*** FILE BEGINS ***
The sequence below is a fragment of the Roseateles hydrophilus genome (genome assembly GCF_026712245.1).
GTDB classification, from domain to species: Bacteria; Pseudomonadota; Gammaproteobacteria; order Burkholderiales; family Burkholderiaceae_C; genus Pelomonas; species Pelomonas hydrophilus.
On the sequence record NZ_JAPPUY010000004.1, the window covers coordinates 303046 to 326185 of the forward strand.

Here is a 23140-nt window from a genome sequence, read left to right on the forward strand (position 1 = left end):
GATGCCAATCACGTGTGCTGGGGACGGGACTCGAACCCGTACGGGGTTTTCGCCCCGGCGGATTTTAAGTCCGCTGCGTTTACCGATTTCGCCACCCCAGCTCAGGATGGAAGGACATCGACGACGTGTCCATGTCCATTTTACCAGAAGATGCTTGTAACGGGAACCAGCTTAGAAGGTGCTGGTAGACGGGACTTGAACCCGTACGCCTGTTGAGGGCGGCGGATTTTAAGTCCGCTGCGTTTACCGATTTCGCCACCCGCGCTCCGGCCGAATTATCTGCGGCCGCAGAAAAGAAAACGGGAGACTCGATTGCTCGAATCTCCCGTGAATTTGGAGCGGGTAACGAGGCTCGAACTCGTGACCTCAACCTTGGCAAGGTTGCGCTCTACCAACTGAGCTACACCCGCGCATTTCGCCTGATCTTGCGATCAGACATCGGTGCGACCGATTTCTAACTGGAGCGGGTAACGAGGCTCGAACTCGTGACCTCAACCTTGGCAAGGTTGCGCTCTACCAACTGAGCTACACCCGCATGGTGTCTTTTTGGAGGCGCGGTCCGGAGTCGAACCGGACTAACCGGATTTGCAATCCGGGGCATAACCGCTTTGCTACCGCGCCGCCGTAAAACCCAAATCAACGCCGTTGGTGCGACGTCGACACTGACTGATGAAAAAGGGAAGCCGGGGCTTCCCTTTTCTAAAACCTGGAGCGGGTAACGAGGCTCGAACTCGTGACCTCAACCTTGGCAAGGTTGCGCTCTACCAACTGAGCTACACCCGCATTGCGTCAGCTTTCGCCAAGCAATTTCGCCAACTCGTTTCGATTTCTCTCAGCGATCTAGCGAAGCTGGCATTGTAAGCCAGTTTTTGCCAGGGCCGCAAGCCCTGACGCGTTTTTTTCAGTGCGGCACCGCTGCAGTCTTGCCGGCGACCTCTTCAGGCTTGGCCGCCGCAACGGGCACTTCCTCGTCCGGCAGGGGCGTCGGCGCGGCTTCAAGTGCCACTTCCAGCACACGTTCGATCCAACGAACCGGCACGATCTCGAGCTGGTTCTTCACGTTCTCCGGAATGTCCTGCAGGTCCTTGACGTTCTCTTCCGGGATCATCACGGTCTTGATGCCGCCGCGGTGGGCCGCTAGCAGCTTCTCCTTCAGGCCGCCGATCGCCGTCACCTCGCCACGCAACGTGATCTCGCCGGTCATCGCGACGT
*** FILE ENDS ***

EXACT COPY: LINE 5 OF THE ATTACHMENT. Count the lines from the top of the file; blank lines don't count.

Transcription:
GATGCCAATCACGTGTGCTGGGGACGGGACTCGAACCCGTACGGGGTTTTCGCCCCGGCGGATTTTAAGTCCGCTGCGTTTACCGATTTCGCCACCCCAGCTCAGGATGGAAGGACATCGACGACGTGTCCATGTCCATTTTACCAGAAGATGCTTGTAACGGGAACCAGCTTAGAAGGTGCTGGTAGACGGGACTTGAACCCGTACGCCTGTTGAGGGCGGCGGATTTTAAGTCCGCTGCGTTTACCGATTTCGCCACCCGCGCTCCGGCCGAATTATCTGCGGCCGCAGAAAAGAAAACGGGAGACTCGATTGCTCGAATCTCCCGTGAATTTGGAGCGGGTAACGAGGCTCGAACTCGTGACCTCAACCTTGGCAAGGTTGCGCTCTACCAACTGAGCTACACCCGCGCATTTCGCCTGATCTTGCGATCAGACATCGGTGCGACCGATTTCTAACTGGAGCGGGTAACGAGGCTCGAACTCGTGACCTCAACCTTGGCAAGGTTGCGCTCTACCAACTGAGCTACACCCGCATGGTGTCTTTTTGGAGGCGCGGTCCGGAGTCGAACCGGACTAACCGGATTTGCAATCCGGGGCATAACCGCTTTGCTACCGCGCCGCCGTAAAACCCAAATCAACGCCGTTGGTGCGACGTCGACACTGACTGATGAAAAAGGGAAGCCGGGGCTTCCCTTTTCTAAAACCTGGAGCGGGTAACGAGGCTCGAACTCGTGACCTCAACCTTGGCAAGGTTGCGCTCTACCAACTGAGCTACACCCGCATTGCGTCAGCTTTCGCCAAGCAATTTCGCCAACTCGTTTCGATTTCTCTCAGCGATCTAGCGAAGCTGGCATTGTAAGCCAGTTTTTGCCAGGGCCGCAAGCCCTGACGCGTTTTTTTCAGTGCGGCACCGCTGCAGTCTTGCCGGCGACCTCTTCAGGCTTGGCCGCCGCAACGGGCACTTCCTCGTCCGGCAGGGGCGTCGGCGCGGCTTCAAGTGCCACTTCCAGCACACGTTCGATCCAACGAACCGGCACGATCTCGAGCTGGTTCTTCACGTTCTCCGGAATGTCCTGCAGGTCCTTGACGTTCTCTTCCGGGATCATCACGGTCTTGATGCCGCCGCGGTGGGCCGCTAGCAGCTTCTCCTTCAGGCCGCCGATCGCCGTCACCTCGCCACGCAACGTGATCTCGCCGGTCATCGCGACGT